11.12.12 Here Comes the Sun(choke)
photos by gluttonforlife
On the heels of the storm, I flew to California for a long-planned and eagerly anticipated retreat at The Ashram
, a uniquely wonderful haven in the Santa Monica mountains. I had been once before, nine years ago, and so was prepared for the grueling daily hikes, restorative yoga sessions, simple vegetarian meals, extraordinary massages and deeply supportive staff. What I was not prepared for was the hideous chest cold that came on as I stepped off the sub-Saharan plane flight and had me straining for every breath as I climbed steep hills in the unseasonal 90-degree heat. After much struggling and malaise, I simply succumbed and flew home, just two days into the week-long program. Words cannot express the depths of my disappointment. On the bright side, in those brief days, I received some very valuable insights that I'm excited to share with you. (And at the end, there will be a recipe for sunchokes that will help you stop gazing at them in that perplexed fashion once and for all.)
play the tuber
One day after lunch, we had a visit from Billy Merritt who leads the Ashram's nutrition program and whose company, Infinity Greens
, supplies them with his special uber-nutritious green powder. He made a few recommendations that I have really taken to heart.
* Walk barefoot indoors.
We're constantly wearing shoes. Our arches never get a workout. This is something we can easily address.
* Hike up hills.
It's the best exercise you can get. Want to add an upper body workout? Carry hand weights.
* Eat more greens.
This was not exactly news to me, but somehow it really hit home how vital it is to maximize our intake of chlorophyll. It's the life force. It's the reason we eat plants. Ever notice how we only eat animals that eat plants? It's just another way we're trying to get those nutritious greens, even by proxy. Billy recommends making lots of green sauces, purees and pestos that you can add to your foods. It's a really smart way to condense your greens so you don't feel like you're always munching mountains of leaves. More on this later.* Cook with butter or coconut oil.
Remember that most oils are quite fragile and so aren't really meant for high heat—this includes olive oil, which you're better off using for salad dressings and to drizzle as a finishing oil. Butter and coconut oil are the best, most nutritious fats for cooking. They taste pretty damn good as well.* Reject things in boxes and cans.
Wherever possible, go fresh. We know this, right? But it also applies to those boxed nut milks and stocks. Make your own. It's so worth the relatively minimal effort. I just finished a piece on stocks for the forthcoming winter edition of Edible Hudson Valley magazine and it was a great reminder of their infinite nutritional value and superior flavor. If you've ever made your own almond milk, you know that the stuff in the box simply can't compare.
I came home all congested and weak, disappointed in my immune system, down on myself for wasting my precious vacation, but also inspired. I had a kind of epiphany. Here and now, on the cusp of my 50th birthday, I am more passionate than ever about eating only what supports my health. Part of it is vanity: I want the radiant skin and the slim figure. But equally important are the energy, strength and overall well-being that come from caring for yourself in the right way. Exercise is critical. So is finding a way to be happy. But nothing is more vital than what you eat, how you fuel your body.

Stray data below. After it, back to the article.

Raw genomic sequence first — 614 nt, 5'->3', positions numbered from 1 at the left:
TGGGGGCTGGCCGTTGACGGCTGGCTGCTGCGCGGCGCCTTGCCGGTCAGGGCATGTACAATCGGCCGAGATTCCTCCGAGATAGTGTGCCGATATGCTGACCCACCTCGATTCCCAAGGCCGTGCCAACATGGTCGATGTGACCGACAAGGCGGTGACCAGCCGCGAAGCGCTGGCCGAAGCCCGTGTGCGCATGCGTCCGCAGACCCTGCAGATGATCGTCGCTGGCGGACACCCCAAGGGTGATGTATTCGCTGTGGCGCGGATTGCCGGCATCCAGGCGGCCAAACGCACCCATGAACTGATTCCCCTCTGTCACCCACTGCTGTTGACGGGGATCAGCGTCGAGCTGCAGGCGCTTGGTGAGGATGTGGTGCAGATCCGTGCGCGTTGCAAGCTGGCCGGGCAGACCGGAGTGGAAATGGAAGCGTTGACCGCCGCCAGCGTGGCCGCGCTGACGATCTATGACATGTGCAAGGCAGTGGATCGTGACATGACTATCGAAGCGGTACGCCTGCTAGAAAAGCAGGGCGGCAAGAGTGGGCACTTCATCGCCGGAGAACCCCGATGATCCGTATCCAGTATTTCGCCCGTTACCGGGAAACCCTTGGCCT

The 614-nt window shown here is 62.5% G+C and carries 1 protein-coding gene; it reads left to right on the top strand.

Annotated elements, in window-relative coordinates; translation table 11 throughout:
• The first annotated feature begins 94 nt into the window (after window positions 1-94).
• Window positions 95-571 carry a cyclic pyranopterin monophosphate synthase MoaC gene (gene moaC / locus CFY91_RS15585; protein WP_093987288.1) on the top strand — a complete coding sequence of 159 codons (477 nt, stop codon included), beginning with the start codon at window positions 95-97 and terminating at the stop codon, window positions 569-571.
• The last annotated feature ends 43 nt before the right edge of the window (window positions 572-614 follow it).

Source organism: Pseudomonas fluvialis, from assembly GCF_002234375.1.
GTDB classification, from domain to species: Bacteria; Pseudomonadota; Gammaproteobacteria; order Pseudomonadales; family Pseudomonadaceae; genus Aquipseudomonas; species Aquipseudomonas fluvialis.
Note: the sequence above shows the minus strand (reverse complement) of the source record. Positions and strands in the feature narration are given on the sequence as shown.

Of course I still have a real passion for flavor. I'm not talking about a Spartan diet, by no means. I love discovering new cuisines, exotic ingredients, the latest restaurants, the hottest chefs. But I'll be focused on making the choices that nourish me best, because no taste can surpass the wonderful sensation of radiant good health. What does this mean in practical terms? More greens. More water. More fresh fruit. More fermented foods. More millet, amaranth and quinoa. No sugar (maple syrup, honey & molasses in moderation). No white flour (rice, teff and coconut flours in moderation). Less meat and only from pastured animals whose provenance is well known to me. More small oily fish (sardines, anchovies, mackerel). Did I say more vegetables?
next year in jerusalem
More vegtables means more kinds of vegetables, too. Diversity in your diet is extremely important, so branch out. Jerusalem artichoke—the name is a bastardization of the Italian word for sunflower, "girasole"—also known as sunchoke, sunroot or Helianthus tuberosas
, has a watery crispness and a subtle, nutty flavor. Tossed with sesame oil, sesame seeds, scallions, garlic and Bragg's
(an amino-acid-rich substitute for soy sauce made from fermented non-GMO soybeans) and roasted until tender and lightly caramelized, sunchokes make an excellent seasonal choice. Eat this dish hot, along with some brown rice and a pile of steamed spinach dressed with melted butter. Or at room temperature, as I did, as part of a composed salad with soba noodles, pickled ginger, shredded cabbage and daikon radish. Now that's how you nurse a cold.
Sunchokes Roasted with Sesame
— 3 cups sunchokes, in chunks
— 2 tablespoons sesame oil, or other neutral oil
— 1 teaspoon roasted sesame oil
— 5 scallions, thinly sliced
— 2 cloves garlic, minced
— 1 tablespoon Bragg's, or soy sauce
— 2 tablespoons sesame seeds
Preheat oven to 350 degrees. Cover a baking sheet with parchment.
In a large bowl, toss together all the ingredients until the sunchokes are very well covered. Spread in a single layer on the baking sheet and roast until tender and lightly browned, about 30 minutes. Serve warm or at room temperature.